Global and continental strategic direction has set goals and targets for gender equality and women’s empowerment. The Sustainable Development Goal (SDG) #5 focuses on achieving gender equality and empowering all women and girls. Indicator 5A(1) on women’s ownership of agricultural land sets the target for undertaking reforms to give women equal rights to economic resources, as well as access to ownership and control over land and other forms of property, financial services, inheritance, and natural resources. However, the Comprehensive African Agricultural Development Program (CAADP), a flagship program of the African Union launched in 2003 to provide a framework for agricultural transformation and competitiveness for the African region, is largely gender blind by design and implementation.
We critiqued selected short gender training courses offered between 2005 and 2015 for scientists in Eastern Africa against a theoretical framework for transformative gender training. We also share a training model (GREAT course) that addresses gaps in previous courses. The chapter identifies critical lessons for facilitating transformative gender training for non-gender research practitioners.
We reviewed 15 courses organized by four organizations including the McKnight Foundation, Association for Strengthening Agricultural Research in East and Central Africa (ASARECA), the Consultative Group for International Agricultural Research (CGIAR) and the Forum for Agricultural Research in Africa (FARA) (see Table 1). The gender training courses targeted agricultural researchers in SSA and were held in Ethiopia, Kenya, South Sudan, Sudan, Rwanda and Uganda. These are countries where agriculture, specifically, smallholder farming employs the bulk of the population, and gender inequalities in agriculture are outstanding (UN Women, 2015).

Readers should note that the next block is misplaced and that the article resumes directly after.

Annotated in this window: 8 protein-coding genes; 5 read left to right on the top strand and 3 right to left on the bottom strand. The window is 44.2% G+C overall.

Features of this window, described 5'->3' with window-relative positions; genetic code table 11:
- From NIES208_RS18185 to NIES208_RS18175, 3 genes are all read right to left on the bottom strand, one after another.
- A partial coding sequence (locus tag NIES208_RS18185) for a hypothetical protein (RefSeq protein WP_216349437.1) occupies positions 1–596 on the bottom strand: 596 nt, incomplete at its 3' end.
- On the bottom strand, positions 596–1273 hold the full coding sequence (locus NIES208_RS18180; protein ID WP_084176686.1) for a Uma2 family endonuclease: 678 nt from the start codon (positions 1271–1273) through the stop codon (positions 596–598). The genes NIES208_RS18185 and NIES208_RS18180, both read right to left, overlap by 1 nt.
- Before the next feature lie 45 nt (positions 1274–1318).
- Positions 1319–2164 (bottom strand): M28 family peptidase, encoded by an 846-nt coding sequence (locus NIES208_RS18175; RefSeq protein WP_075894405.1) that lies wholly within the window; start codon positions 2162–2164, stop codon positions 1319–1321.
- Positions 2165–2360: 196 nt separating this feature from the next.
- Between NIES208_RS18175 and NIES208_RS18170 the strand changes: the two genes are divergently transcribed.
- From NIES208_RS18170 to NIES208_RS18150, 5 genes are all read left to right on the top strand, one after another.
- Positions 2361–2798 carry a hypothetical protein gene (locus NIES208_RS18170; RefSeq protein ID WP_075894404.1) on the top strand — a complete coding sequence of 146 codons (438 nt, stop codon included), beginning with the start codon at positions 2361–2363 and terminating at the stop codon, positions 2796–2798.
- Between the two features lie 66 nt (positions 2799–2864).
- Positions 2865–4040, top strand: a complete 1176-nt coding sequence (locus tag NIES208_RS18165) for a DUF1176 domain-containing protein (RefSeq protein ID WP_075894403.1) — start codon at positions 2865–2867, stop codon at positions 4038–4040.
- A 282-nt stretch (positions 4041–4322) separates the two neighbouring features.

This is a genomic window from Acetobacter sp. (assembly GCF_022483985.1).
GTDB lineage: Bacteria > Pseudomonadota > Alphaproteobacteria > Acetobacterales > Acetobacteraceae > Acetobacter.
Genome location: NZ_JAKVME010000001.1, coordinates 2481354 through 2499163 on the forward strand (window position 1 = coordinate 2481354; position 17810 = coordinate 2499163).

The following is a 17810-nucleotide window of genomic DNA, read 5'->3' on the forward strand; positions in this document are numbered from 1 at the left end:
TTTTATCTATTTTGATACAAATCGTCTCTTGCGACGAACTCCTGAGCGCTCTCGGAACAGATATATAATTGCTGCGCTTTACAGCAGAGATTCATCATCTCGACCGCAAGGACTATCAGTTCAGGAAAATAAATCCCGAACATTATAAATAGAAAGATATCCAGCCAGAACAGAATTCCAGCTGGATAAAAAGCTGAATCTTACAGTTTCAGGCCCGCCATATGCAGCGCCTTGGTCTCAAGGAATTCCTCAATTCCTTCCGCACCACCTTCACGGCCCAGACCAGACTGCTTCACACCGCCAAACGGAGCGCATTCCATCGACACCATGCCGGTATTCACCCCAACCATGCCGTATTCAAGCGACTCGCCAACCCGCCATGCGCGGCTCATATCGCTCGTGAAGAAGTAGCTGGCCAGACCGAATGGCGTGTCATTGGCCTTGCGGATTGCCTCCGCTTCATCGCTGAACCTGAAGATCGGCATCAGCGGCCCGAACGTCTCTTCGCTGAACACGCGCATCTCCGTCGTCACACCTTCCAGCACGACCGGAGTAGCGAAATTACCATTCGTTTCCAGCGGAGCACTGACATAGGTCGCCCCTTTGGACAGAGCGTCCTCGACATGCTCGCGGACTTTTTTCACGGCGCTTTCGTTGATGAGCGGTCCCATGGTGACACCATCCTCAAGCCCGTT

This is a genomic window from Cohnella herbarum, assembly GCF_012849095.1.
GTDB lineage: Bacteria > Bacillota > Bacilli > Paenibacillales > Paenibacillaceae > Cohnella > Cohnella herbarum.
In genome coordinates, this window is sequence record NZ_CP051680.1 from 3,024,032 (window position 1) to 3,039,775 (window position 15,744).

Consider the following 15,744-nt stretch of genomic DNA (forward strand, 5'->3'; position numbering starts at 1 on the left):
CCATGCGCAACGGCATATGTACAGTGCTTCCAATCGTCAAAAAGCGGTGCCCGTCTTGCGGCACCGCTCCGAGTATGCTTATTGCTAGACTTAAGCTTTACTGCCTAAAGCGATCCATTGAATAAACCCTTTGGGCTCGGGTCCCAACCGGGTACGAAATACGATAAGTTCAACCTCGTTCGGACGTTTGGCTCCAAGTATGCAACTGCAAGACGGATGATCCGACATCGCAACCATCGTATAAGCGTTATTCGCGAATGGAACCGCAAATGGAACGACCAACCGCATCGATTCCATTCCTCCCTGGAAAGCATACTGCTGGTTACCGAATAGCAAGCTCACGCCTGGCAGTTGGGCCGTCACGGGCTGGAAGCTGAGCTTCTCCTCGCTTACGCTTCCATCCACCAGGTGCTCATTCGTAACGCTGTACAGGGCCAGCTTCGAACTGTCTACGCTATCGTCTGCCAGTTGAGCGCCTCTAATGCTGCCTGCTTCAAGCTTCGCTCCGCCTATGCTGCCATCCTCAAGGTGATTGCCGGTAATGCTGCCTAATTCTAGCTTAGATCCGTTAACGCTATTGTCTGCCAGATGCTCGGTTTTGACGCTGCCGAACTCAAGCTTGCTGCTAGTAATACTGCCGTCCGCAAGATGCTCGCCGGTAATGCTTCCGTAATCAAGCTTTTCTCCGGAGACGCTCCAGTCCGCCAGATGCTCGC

|Organization||Courses Reviewed||Selected In-depth Case Study|
||CCRP gender training for project teams in Kenya (McKnight, No.1).|
||Building capacities in gender analysis and gender mainstreaming in the NARs of ASARECA July 2005 (ASARECA, Nos. 4–6).
Rationale for selection: Wider audience and broad topic.
||Gender training workshop on integrating gender into IITA roots, tuber and banana program April 2013 (CGIAR, No. 10).|
||Gender training workshop on enabling gender responsiveness in agricultural research for development in Africa FARA 2013 (FARA, No. 13).|
||Cohort 1: Root, Tubers and Banana Gender Responsive Breeding course, 2016/2017.|
|Cohort 2: Cereal Grains Gender Responsive Breeding course, 2017/2018.|
The review is based on reports of proceedings written by course rapporteurs and facilitators. We utilized the scoping methodology to select gender training courses conducted by national and regional agricultural research institutes/organizations in SSA for the last 10 years to distill lessons and best practices for effective gender training for non-specialist practitioners. Arksey and O’Malley (2005) recommends scoping studies as “a useful way of mapping fields of study where it is difficult to visualize the range of material that might be available” (p. 6). According to Anderson, Allen, Peckham, and Goodwin (2008), scoping studies are concerned with contextualizing knowledge in terms of identifying the current state of understanding; identifying the sorts of things known and not known; and then setting them within policy and practice contexts. The study was guided by the five-stage York Framework outlined by Arksey and O’Malley (2005) which involves identifying the research question and relevant studies; selecting the study; charting the data; and lastly, collating, summarizing and reporting the results. The collation and summaries were done using the Atlas Ti qualitative, version 7.18 software analysis.